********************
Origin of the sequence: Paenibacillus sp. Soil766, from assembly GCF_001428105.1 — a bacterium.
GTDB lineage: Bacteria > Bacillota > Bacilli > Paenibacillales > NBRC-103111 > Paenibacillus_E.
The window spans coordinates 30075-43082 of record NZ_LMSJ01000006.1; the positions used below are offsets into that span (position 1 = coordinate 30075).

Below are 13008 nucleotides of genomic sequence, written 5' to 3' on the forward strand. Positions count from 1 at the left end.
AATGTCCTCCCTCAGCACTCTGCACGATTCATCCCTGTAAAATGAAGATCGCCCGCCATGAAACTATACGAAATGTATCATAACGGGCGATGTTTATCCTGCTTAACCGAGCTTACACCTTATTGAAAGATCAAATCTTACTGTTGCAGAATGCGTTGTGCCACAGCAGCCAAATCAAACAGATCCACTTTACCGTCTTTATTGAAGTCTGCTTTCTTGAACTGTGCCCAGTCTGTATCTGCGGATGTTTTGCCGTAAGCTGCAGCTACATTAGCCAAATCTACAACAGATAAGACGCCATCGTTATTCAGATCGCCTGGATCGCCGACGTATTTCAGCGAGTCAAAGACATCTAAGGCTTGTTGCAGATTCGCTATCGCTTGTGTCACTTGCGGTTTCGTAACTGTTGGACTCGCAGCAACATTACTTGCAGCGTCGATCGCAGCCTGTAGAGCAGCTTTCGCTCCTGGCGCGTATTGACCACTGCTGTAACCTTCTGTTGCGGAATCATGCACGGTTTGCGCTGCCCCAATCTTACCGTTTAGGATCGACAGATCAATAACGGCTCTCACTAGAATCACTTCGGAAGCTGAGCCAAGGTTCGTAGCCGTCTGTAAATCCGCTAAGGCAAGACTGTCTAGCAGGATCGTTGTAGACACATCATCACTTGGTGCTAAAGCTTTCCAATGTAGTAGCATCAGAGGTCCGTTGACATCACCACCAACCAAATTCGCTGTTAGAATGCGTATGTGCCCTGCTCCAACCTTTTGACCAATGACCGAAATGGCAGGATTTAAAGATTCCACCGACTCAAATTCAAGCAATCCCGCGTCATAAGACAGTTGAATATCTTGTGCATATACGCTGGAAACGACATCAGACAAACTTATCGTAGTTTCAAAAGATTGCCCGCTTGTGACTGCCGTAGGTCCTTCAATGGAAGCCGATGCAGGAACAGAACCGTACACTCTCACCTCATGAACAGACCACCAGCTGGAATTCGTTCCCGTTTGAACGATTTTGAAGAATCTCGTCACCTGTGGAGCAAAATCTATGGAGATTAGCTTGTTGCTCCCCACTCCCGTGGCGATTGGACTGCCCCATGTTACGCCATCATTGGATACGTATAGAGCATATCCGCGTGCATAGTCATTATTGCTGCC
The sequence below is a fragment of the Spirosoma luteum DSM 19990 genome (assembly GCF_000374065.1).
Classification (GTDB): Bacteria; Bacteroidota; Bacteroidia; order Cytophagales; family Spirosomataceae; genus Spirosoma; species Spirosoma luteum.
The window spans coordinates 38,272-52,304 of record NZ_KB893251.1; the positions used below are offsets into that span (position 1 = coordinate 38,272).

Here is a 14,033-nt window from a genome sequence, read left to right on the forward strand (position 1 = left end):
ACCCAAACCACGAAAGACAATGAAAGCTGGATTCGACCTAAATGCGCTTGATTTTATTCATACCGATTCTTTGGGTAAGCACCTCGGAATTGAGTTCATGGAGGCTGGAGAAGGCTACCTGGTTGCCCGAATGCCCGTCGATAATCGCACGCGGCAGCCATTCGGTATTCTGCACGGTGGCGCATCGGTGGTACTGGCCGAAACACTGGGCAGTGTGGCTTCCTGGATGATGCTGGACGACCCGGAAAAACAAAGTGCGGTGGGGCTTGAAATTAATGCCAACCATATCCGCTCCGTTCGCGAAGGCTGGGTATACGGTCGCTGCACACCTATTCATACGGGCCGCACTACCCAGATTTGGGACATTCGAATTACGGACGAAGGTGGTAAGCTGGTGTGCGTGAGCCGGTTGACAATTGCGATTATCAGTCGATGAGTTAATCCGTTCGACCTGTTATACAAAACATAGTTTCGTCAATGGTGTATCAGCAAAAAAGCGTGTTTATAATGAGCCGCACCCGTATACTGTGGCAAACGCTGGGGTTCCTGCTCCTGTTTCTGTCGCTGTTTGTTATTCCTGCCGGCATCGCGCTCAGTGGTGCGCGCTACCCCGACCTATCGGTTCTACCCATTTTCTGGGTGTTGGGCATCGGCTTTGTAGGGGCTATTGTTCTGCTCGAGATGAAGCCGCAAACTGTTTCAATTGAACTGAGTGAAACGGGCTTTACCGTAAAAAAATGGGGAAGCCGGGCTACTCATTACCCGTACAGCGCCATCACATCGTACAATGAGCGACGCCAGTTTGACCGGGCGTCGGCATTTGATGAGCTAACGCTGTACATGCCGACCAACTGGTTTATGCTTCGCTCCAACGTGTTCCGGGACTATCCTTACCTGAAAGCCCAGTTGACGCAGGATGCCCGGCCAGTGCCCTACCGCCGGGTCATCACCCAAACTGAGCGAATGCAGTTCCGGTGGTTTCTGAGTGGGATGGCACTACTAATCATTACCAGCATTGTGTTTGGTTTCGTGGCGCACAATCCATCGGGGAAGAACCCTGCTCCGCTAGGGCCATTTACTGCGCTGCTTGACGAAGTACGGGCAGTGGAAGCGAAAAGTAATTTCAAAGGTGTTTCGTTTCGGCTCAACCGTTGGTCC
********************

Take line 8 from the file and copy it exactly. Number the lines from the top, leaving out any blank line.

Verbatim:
The window spans coordinates 38,272-52,304 of record NZ_KB893251.1; the positions used below are offsets into that span (position 1 = coordinate 38,272).